- Nonlinear gameplay
A video game with nonlinear gameplay presents players with challenges that can be completed in a number of different sequences. Each player sees only some of the challenges possible, and the same challenges may be played in a different order. A video game with linear gameplay will confront a player with a fixed sequence of challenges. Every player sees every challenge and sees them in the same order.
A nonlinear game will allow greater player freedom than a linear game. For example, a nonlinear game may permit multiple sequences to finish the game, a choice between paths to victory, or optional side-quests and subplots. Some games feature both linear and nonlinear elements, and some games offer a sandbox mode that allows players to explore an open world game environment independently from the game's main objectives, if any objectives are provided at all.
The nonlinear style of gameplay has its roots in the 8-bit era, with early examples including Bosconian (1981), Time Pilot (1982), TX-1 (1983), Mega Zone (1983), Portopia Serial Murder Case (1983), Bega's Battle (1983), Elite (1984), Dragon Slayer (1984), The Battle-Road (1984), Ginga Hyoryu Vifam (1984), Brain Breaker (1985), Star Luster (1985), Mercenary (1985), The Legend of Zelda (1986), Metroid (1986), Dragon Quest (1986), Out Run (1986), Cholo (1986), Darius (1986), Vampire Killer (1986) and Castlevania II: Simon's Quest (1987), Mega Man (1987), Sid Meier's Pirates! (1987), The Goonies II (1987), and War of the Dead (1987).
More recent examples include series such as Megami Tensei (1987 to present), Fire Emblem (1990 to present), Metal Max (1991 to present), SaGa (1992 to present), Ogre (1993 to present), Sound Novels (1994 to present), The Elder Scrolls (1994 to present), Star Ocean (1996 to present), 3D Mario games (1996 to present), Grand Theft Auto (1997 to present), Fallout (1997 to present), Banjo-Kazooie series (1998 to present), Shenmue (1999 to present), and Driver (1999 to present).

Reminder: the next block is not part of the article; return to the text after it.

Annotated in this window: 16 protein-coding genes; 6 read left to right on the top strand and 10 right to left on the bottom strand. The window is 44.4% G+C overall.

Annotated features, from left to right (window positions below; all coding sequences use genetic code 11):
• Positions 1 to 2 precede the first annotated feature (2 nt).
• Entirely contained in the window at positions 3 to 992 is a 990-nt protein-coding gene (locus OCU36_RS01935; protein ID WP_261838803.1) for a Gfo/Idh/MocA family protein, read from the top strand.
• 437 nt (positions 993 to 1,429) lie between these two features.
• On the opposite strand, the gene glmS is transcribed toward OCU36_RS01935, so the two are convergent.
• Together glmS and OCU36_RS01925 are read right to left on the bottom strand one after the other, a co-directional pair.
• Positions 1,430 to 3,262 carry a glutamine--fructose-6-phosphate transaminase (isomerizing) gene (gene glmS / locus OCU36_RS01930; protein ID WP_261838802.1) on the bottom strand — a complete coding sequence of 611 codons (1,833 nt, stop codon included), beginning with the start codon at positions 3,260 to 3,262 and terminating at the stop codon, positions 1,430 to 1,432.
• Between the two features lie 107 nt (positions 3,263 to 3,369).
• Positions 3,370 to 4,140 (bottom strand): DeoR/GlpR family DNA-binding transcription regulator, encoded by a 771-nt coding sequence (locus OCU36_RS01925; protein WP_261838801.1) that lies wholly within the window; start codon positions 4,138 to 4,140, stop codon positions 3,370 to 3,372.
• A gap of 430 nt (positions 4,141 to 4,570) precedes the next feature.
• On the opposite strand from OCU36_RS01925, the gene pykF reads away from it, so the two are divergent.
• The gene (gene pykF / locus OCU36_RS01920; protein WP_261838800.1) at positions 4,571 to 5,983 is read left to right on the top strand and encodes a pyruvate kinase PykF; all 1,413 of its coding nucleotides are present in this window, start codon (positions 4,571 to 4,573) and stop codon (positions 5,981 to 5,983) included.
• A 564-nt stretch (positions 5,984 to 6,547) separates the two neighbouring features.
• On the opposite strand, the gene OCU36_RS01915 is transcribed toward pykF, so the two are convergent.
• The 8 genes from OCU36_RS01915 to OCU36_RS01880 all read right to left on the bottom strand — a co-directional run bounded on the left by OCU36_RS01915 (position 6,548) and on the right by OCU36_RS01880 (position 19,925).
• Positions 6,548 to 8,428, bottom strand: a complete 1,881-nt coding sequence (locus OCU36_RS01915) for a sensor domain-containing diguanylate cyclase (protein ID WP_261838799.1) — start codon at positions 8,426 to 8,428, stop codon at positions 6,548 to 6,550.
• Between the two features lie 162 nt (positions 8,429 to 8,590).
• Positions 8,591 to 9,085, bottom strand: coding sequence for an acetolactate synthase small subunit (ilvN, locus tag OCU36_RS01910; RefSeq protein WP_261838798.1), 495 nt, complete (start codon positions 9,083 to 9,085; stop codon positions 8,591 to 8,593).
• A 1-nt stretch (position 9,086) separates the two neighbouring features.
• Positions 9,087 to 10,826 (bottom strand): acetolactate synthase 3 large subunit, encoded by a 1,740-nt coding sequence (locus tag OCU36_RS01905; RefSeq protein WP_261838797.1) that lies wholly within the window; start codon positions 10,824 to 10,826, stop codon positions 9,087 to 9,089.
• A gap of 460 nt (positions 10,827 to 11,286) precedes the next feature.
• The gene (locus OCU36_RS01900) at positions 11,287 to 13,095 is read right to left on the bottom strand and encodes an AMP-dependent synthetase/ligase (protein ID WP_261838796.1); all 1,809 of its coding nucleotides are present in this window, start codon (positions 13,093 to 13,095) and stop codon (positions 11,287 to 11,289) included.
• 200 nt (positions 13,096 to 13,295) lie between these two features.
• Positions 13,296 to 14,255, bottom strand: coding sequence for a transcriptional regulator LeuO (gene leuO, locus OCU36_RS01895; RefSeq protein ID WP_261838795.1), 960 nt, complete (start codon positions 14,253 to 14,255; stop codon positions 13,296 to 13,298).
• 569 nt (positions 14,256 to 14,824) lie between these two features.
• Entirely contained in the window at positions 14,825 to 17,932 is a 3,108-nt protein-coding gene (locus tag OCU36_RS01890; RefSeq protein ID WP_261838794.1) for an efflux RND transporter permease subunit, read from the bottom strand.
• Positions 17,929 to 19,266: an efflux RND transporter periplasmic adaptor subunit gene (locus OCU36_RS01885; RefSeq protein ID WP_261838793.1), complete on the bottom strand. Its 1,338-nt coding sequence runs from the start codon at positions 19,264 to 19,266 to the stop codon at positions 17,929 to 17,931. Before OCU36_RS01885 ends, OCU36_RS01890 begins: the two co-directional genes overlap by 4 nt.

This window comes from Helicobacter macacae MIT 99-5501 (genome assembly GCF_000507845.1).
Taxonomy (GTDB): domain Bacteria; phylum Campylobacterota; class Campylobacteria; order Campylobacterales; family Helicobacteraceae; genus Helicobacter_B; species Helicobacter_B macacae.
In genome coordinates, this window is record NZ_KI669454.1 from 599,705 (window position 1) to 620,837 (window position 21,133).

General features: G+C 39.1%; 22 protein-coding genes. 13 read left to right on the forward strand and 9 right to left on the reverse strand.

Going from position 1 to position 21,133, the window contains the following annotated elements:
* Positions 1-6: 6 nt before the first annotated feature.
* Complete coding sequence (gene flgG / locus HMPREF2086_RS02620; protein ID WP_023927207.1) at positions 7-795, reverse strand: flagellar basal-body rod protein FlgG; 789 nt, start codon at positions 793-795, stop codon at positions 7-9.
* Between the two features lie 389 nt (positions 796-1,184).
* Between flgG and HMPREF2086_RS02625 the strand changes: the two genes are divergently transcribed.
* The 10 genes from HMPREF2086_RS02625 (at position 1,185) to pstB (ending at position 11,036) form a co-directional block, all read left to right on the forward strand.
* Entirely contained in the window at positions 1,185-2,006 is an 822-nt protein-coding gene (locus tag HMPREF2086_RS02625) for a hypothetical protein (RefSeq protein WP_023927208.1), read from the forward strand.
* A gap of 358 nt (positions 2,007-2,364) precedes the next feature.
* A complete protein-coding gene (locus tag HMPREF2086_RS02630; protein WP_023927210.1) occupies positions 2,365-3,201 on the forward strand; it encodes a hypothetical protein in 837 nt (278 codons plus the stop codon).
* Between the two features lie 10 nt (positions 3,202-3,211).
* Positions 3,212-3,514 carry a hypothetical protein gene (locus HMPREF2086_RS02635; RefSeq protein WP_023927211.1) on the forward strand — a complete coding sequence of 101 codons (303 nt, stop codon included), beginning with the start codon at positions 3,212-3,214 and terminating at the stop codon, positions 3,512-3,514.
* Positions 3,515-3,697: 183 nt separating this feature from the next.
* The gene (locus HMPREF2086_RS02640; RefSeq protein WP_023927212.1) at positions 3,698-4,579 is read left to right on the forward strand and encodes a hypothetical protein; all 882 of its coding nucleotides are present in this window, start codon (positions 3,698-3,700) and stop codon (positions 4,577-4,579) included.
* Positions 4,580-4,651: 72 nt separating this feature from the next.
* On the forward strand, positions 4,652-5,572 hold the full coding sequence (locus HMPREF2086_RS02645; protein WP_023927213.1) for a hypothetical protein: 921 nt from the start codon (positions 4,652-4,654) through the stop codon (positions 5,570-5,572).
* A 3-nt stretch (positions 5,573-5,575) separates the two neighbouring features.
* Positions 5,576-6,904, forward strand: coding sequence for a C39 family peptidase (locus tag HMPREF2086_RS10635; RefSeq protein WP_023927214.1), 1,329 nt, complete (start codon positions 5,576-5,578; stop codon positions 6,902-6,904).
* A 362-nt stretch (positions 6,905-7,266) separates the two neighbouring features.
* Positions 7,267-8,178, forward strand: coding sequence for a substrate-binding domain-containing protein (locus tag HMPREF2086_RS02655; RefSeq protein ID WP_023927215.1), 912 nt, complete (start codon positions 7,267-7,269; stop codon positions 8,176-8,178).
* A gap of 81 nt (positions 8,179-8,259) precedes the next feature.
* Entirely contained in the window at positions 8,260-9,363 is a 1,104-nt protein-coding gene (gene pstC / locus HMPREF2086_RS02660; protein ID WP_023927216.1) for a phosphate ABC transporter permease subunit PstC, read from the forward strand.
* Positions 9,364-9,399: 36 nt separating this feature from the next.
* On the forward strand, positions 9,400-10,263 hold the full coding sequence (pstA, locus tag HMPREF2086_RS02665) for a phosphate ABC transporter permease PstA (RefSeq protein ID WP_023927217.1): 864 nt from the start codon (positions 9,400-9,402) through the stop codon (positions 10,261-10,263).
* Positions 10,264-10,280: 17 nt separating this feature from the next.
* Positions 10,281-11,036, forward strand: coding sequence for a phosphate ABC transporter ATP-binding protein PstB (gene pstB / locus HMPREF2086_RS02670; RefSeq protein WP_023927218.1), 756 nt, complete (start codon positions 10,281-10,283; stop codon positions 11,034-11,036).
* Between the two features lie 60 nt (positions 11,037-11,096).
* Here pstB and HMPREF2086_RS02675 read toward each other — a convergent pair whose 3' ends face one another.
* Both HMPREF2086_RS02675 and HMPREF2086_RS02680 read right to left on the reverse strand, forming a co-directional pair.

A game that is significantly nonlinear is sometimes described as being open-ended or a sandbox, and is characterized by there being no "right way" of playing the game. A common consequence (intentional or unintentional) of open-ended gameplay is emergent gameplay.
Games that employ linear stories are those where the player cannot change the story line or ending of the story. Most games use a linear structure, thus making them more similar to other fiction. Many games have offered premature endings should the player fail to meet an objective, but these are usually just interruptions in a player's progress rather than actual endings. More recently, many games have begun offering multiple endings to increase the dramatic impact of moral choices within the game, although early examples also exist. However, even in games with a linear story, players interact with the game world by performing a variety of actions along the way.
Still, some games have gone beyond small choices or special endings, offering a branching storyline that players may control at critical points in the game. Sometimes the player is given a choice of which branch of the plot to follow, while sometimes the path will be based on the player's success or failure at a specific challenge. For example, Black Isle Studios' Fallout series of role-playing video games features numerous quests where player actions dictate the outcome of the story behind the objectives. Players can eliminate in-game characters permanently from the virtual world should they choose to do so, and by doing so may actually alter the number and type of quests that become available to them as the game progresses. The effects of such decisions may not be immediate. Branches of the story may merge or split at different points in the game, but seldom allow backtracking. Some games even allow for different starting points, and one way this is done is through a character selection screen.